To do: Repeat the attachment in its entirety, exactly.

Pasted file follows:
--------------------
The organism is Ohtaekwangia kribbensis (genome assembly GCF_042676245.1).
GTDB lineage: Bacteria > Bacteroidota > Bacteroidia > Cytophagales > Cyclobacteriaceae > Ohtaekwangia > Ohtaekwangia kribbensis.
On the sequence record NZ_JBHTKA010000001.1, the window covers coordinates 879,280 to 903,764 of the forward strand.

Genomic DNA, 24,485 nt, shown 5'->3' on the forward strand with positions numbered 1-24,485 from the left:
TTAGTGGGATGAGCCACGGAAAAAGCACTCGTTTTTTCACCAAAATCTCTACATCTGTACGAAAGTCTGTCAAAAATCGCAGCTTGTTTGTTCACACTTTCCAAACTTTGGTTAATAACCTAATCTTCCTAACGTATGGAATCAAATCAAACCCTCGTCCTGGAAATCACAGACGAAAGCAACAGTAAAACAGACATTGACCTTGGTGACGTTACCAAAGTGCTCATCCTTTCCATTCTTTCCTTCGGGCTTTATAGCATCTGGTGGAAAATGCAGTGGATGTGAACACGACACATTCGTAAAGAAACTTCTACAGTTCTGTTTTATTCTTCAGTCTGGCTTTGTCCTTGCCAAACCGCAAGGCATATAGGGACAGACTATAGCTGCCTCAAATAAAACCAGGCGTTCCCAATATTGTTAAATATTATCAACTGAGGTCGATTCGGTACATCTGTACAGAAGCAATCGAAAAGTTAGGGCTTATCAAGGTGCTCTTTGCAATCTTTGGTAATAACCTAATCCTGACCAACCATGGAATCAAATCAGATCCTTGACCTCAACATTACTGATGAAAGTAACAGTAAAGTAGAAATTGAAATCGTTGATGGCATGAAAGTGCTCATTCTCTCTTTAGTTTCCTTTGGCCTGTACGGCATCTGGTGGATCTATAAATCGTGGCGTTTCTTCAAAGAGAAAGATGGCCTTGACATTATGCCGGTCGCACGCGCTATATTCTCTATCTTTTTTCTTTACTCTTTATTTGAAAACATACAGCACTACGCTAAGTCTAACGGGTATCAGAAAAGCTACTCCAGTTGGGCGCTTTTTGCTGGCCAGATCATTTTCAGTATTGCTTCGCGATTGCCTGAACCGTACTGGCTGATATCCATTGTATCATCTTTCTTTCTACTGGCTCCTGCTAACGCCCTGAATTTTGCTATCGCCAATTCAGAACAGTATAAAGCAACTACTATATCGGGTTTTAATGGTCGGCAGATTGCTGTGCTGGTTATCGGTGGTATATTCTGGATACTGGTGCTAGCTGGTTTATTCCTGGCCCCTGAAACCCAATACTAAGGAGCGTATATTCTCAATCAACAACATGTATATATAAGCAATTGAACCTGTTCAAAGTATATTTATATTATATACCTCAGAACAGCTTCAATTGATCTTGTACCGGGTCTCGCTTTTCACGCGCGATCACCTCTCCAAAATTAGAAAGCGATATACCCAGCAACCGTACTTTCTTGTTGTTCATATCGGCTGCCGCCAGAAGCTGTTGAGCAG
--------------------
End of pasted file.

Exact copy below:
The organism is Ohtaekwangia kribbensis (genome assembly GCF_042676245.1).
GTDB lineage: Bacteria > Bacteroidota > Bacteroidia > Cytophagales > Cyclobacteriaceae > Ohtaekwangia > Ohtaekwangia kribbensis.
On the sequence record NZ_JBHTKA010000001.1, the window covers coordinates 879,280 to 903,764 of the forward strand.

Genomic DNA, 24,485 nt, shown 5'->3' on the forward strand with positions numbered 1-24,485 from the left:
TTAGTGGGATGAGCCACGGAAAAAGCACTCGTTTTTTCACCAAAATCTCTACATCTGTACGAAAGTCTGTCAAAAATCGCAGCTTGTTTGTTCACACTTTCCAAACTTTGGTTAATAACCTAATCTTCCTAACGTATGGAATCAAATCAAACCCTCGTCCTGGAAATCACAGACGAAAGCAACAGTAAAACAGACATTGACCTTGGTGACGTTACCAAAGTGCTCATCCTTTCCATTCTTTCCTTCGGGCTTTATAGCATCTGGTGGAAAATGCAGTGGATGTGAACACGACACATTCGTAAAGAAACTTCTACAGTTCTGTTTTATTCTTCAGTCTGGCTTTGTCCTTGCCAAACCGCAAGGCATATAGGGACAGACTATAGCTGCCTCAAATAAAACCAGGCGTTCCCAATATTGTTAAATATTATCAACTGAGGTCGATTCGGTACATCTGTACAGAAGCAATCGAAAAGTTAGGGCTTATCAAGGTGCTCTTTGCAATCTTTGGTAATAACCTAATCCTGACCAACCATGGAATCAAATCAGATCCTTGACCTCAACATTACTGATGAAAGTAACAGTAAAGTAGAAATTGAAATCGTTGATGGCATGAAAGTGCTCATTCTCTCTTTAGTTTCCTTTGGCCTGTACGGCATCTGGTGGATCTATAAATCGTGGCGTTTCTTCAAAGAGAAAGATGGCCTTGACATTATGCCGGTCGCACGCGCTATATTCTCTATCTTTTTTCTTTACTCTTTATTTGAAAACATACAGCACTACGCTAAGTCTAACGGGTATCAGAAAAGCTACTCCAGTTGGGCGCTTTTTGCTGGCCAGATCATTTTCAGTATTGCTTCGCGATTGCCTGAACCGTACTGGCTGATATCCATTGTATCATCTTTCTTTCTACTGGCTCCTGCTAACGCCCTGAATTTTGCTATCGCCAATTCAGAACAGTATAAAGCAACTACTATATCGGGTTTTAATGGTCGGCAGATTGCTGTGCTGGTTATCGGTGGTATATTCTGGATACTGGTGCTAGCTGGTTTATTCCTGGCCCCTGAAACCCAATACTAAGGAGCGTATATTCTCAATCAACAACATGTATATATAAGCAATTGAACCTGTTCAAAGTATATTTATATTATATACCTCAGAACAGCTTCAATTGATCTTGTACCGGGTCTCGCTTTTCACGCGCGATCACCTCTCCAAAATTAGAAAGCGATATACCCAGCAACCGTACTTTCTTGTTGTTCATATCGGCTGCCGCCAGAAGCTGTTGAGCAG